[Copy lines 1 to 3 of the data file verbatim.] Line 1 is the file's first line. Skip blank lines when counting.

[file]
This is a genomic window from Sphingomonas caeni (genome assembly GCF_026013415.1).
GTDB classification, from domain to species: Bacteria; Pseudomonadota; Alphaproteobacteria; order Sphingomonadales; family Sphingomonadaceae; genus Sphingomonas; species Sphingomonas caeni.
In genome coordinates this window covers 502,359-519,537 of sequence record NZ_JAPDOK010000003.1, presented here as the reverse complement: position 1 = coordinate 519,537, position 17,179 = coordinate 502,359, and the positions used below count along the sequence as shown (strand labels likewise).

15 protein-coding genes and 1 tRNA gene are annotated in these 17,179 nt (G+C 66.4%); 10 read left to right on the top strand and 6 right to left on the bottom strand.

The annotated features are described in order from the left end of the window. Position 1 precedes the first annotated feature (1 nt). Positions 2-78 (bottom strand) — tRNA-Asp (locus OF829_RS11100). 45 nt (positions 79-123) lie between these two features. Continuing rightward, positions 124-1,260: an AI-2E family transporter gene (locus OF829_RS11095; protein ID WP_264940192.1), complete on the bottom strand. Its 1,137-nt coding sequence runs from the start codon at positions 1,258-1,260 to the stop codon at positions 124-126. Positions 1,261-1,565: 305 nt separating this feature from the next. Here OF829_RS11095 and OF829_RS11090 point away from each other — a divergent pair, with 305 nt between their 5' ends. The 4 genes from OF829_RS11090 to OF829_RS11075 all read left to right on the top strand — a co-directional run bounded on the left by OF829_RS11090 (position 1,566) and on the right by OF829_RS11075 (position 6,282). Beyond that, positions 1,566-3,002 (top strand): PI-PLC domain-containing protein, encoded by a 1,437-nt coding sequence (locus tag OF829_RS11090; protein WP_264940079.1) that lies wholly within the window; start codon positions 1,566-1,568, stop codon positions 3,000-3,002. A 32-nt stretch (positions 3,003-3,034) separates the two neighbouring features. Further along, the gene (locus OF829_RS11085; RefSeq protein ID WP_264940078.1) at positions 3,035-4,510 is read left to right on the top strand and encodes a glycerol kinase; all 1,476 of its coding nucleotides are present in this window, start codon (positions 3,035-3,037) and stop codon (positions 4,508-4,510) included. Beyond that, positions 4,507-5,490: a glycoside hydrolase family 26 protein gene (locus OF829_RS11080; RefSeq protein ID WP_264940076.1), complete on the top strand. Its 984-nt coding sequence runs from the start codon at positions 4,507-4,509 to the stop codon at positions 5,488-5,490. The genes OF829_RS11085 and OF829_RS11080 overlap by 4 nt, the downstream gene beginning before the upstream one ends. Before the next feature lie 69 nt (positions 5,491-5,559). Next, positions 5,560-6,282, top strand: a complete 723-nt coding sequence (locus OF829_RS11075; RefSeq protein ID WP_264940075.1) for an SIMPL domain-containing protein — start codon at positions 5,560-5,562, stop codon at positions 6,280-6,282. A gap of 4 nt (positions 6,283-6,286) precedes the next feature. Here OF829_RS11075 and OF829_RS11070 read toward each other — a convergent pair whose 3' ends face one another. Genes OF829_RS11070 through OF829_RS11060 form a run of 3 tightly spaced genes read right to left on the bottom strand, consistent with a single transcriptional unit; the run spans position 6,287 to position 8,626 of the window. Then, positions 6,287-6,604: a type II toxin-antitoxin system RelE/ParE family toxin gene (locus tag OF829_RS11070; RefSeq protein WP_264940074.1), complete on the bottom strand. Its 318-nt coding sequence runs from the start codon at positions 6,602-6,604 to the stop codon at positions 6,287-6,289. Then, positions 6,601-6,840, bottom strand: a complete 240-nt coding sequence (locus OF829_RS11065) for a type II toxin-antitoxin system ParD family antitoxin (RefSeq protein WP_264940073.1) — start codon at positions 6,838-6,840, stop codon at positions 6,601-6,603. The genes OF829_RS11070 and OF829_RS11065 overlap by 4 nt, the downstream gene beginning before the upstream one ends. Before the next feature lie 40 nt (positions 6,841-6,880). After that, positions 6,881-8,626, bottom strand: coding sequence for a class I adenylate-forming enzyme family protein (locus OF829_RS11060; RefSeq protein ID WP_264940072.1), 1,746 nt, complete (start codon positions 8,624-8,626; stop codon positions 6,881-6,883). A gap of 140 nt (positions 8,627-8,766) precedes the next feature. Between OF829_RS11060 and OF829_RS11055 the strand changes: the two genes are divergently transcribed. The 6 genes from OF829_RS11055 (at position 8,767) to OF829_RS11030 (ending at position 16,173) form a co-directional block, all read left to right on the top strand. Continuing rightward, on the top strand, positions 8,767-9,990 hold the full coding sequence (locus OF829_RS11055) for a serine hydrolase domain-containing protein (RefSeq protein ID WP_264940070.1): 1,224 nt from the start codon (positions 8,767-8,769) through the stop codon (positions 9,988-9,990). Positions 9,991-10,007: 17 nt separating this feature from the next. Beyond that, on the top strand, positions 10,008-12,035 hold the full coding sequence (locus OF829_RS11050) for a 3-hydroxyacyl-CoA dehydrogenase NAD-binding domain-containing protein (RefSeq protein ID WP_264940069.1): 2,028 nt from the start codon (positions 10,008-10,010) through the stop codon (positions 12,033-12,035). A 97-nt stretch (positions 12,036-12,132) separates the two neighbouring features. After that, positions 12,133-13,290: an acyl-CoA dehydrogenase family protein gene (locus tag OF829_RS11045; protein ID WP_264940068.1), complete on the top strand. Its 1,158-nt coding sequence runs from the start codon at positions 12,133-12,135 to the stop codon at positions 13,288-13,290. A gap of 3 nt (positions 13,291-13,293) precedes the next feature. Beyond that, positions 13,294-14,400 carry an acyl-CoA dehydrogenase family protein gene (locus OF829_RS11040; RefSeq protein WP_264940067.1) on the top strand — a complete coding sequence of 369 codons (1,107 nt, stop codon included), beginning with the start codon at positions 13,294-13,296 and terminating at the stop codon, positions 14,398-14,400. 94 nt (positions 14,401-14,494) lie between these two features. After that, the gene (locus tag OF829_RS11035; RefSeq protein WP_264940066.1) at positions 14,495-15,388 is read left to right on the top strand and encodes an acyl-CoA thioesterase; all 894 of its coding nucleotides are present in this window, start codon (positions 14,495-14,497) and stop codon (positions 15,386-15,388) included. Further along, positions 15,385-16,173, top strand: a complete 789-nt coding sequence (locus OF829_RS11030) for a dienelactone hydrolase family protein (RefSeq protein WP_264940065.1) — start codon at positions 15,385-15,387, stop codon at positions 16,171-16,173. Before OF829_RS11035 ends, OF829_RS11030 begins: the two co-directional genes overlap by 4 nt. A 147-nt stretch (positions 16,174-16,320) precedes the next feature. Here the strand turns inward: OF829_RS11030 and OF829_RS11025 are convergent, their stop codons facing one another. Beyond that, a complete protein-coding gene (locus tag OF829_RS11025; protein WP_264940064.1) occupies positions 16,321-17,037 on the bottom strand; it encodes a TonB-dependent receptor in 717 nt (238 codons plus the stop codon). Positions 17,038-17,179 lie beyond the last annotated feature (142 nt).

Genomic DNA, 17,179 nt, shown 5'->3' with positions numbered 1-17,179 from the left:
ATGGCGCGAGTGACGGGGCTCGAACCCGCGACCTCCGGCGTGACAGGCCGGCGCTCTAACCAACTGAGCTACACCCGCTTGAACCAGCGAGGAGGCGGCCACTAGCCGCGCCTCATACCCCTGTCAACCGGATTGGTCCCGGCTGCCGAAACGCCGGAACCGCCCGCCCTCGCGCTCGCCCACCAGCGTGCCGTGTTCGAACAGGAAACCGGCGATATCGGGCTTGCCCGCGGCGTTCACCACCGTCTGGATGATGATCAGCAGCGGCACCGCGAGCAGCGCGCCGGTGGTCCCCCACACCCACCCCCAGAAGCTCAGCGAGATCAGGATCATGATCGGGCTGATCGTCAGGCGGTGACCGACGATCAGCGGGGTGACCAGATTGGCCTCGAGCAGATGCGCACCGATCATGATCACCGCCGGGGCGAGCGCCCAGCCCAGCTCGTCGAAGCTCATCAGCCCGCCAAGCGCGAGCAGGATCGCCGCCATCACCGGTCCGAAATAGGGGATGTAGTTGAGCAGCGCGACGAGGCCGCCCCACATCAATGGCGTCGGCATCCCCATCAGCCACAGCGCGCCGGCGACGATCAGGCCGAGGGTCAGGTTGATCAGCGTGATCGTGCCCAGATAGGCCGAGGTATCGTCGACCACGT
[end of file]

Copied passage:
This is a genomic window from Sphingomonas caeni (genome assembly GCF_026013415.1).
GTDB classification, from domain to species: Bacteria; Pseudomonadota; Alphaproteobacteria; order Sphingomonadales; family Sphingomonadaceae; genus Sphingomonas; species Sphingomonas caeni.
In genome coordinates this window covers 502,359-519,537 of sequence record NZ_JAPDOK010000003.1, presented here as the reverse complement: position 1 = coordinate 519,537, position 17,179 = coordinate 502,359, and the positions used below count along the sequence as shown (strand labels likewise).